Caregiving has always been a reality for many professionals who have had to balance career aspirations with responsibilities at home. But the pandemic’s unique challenges — including homeschooling and managing quarantine protocols — have accelerated the challenges, especially (though not exclusively) for female employees.
In one September study, 48% of women said Covid had negatively affected their career path. These days, success for them often means getting through the day and maintaining their sanity amid competing responsibilities. But it’s important for employers to recognise that this isn’t a permanent situation, and these workers should be treated differently than the “work to live” types. They are ambitious and want to advance, but are facing temporary challenges that will likely resolve over time. Indeed, 78% of women surveyed are seeking greater career progression opportunities at work. Supporting your employees now with flexibility, understanding and logistical support where possible will help build loyalty and trust, so they can step up as the motivated employees they are.
Many employees who live alone and have spent the pandemic in relative solitude may be looking to work these days to provide human interaction—especially young, single workers for whom the workplace offers much-needed community. Others may have overdosed on family over the past two years, but now that kids are back in school or they have caregiving needs worked out, they can’t wait to escape back into the realm of adult conversations. Either way, leaders need to recognise that a significant motivator for these “desperate to connect” employees — at least for right now — is social. Transactional Zoom calls just won’t cut it; managers need to take the time to converse and cultivate a deeper relationship. That’s always a good practice, but for those aggressively seeking human connection, it’s mandatory right now.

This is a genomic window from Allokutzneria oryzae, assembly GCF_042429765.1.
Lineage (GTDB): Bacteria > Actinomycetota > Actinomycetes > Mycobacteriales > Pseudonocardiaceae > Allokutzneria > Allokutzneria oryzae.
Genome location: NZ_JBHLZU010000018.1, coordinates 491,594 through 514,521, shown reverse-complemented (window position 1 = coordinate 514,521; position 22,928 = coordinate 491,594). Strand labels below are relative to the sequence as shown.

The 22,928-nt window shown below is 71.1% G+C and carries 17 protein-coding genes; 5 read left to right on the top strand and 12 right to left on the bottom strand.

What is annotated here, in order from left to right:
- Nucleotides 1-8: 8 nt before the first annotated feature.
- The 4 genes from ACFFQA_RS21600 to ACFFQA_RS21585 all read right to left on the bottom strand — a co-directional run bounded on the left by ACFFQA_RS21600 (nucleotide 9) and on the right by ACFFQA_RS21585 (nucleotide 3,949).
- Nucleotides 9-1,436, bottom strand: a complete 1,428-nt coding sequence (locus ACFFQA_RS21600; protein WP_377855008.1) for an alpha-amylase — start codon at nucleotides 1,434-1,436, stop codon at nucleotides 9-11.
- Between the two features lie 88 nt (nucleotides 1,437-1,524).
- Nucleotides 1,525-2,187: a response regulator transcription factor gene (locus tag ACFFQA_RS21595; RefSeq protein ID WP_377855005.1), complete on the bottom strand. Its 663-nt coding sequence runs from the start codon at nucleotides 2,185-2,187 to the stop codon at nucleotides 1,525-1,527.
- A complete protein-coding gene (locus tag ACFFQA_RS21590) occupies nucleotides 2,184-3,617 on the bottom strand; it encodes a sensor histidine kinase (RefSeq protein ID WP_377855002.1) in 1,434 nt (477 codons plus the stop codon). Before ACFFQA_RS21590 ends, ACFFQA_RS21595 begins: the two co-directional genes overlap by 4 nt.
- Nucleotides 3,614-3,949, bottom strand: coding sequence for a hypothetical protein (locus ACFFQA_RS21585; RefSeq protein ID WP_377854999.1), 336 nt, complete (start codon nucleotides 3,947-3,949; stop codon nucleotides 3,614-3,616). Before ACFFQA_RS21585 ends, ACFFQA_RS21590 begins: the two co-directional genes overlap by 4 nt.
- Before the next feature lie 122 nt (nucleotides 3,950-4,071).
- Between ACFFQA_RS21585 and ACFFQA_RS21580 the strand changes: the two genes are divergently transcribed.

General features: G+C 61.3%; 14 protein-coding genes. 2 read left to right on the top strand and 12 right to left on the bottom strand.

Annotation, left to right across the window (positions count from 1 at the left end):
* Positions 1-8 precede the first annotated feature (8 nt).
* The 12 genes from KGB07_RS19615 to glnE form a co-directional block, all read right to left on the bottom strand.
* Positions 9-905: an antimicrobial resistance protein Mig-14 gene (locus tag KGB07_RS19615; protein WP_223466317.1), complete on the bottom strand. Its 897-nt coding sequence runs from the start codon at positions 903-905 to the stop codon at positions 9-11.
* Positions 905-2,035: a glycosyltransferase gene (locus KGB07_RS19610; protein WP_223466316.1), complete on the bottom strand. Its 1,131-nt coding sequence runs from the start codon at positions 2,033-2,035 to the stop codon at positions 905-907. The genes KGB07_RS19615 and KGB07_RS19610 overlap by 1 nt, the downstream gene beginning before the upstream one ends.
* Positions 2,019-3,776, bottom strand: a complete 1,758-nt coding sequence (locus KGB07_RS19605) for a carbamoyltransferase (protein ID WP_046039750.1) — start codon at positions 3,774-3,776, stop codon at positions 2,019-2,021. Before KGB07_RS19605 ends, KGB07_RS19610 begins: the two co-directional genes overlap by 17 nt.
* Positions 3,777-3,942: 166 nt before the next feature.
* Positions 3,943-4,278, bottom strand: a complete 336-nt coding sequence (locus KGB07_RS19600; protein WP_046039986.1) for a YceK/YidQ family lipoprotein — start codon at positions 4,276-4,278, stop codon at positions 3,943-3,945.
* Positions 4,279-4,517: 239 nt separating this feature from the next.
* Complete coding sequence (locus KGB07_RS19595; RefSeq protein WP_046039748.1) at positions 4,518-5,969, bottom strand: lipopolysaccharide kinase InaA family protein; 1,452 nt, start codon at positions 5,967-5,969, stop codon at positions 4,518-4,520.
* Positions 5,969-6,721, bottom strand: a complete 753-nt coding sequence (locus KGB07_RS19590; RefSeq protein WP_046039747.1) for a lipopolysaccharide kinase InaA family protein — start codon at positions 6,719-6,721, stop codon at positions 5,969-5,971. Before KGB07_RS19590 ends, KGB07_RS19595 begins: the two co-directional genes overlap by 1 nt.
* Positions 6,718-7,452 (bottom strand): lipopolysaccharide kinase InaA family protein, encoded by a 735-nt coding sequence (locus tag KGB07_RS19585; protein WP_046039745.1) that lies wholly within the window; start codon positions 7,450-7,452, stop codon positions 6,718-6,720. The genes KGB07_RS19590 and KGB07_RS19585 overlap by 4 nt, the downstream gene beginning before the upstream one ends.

Whether it’s a retiree looking to stay engaged or a professional who’s consciously chosen to downshift their expenses (perhaps by leaving an expensive urban centre), not everyone actually needs to work. Like the “work to live” crew, the “zest for life” professionals don’t necessarily prioritise their careers. But they’re not just putting up with work, either. They’re actively seeking it out as a way to connect with others and learn new things. Employers need to recognise their distinct motivations. Even if their goal isn’t to climb into the ranks of senior management, they shouldn’t be treated like clock punchers. They can be passionate and high-performing employees if leaders take care to recognise their central motivation—which isn’t a paycheque. For these employees, professional satisfaction means connecting with others, personal growth, and conquering interesting challenges.
Disoriented new hires
As the pandemic has dragged on, it isn’t just a few stragglers who have been onboarded without actually meeting anyone in person. For many companies, new hires—sometimes recruited entirely through virtual channels—may have become a substantial cohort. And they’re confused out of their minds. Of course, they have done their best to pick up company culture and mores through implicit clues (analysing team communication patterns and vocabulary choices, and the power dynamics of who seems to get listened to the most). But it’s a lot harder to figure things out virtually, and to feel connected. Smart leaders have probably been making an effort to ensure these employees feel welcome and included. Now kick it up a notch, because whatever you’ve been doing probably isn’t enough. They’ve been thrown into a (truly) unprecedented situation of having to acclimate without context or information, so over-index on the care you take with them.
To retain talent amid job-market tumult, leaders have to understand what motivates their employees. Recognising these types will help managers get the most out of their teams—and perhaps recognise new forces shaping their own career ambitions, too.
Source: Financial News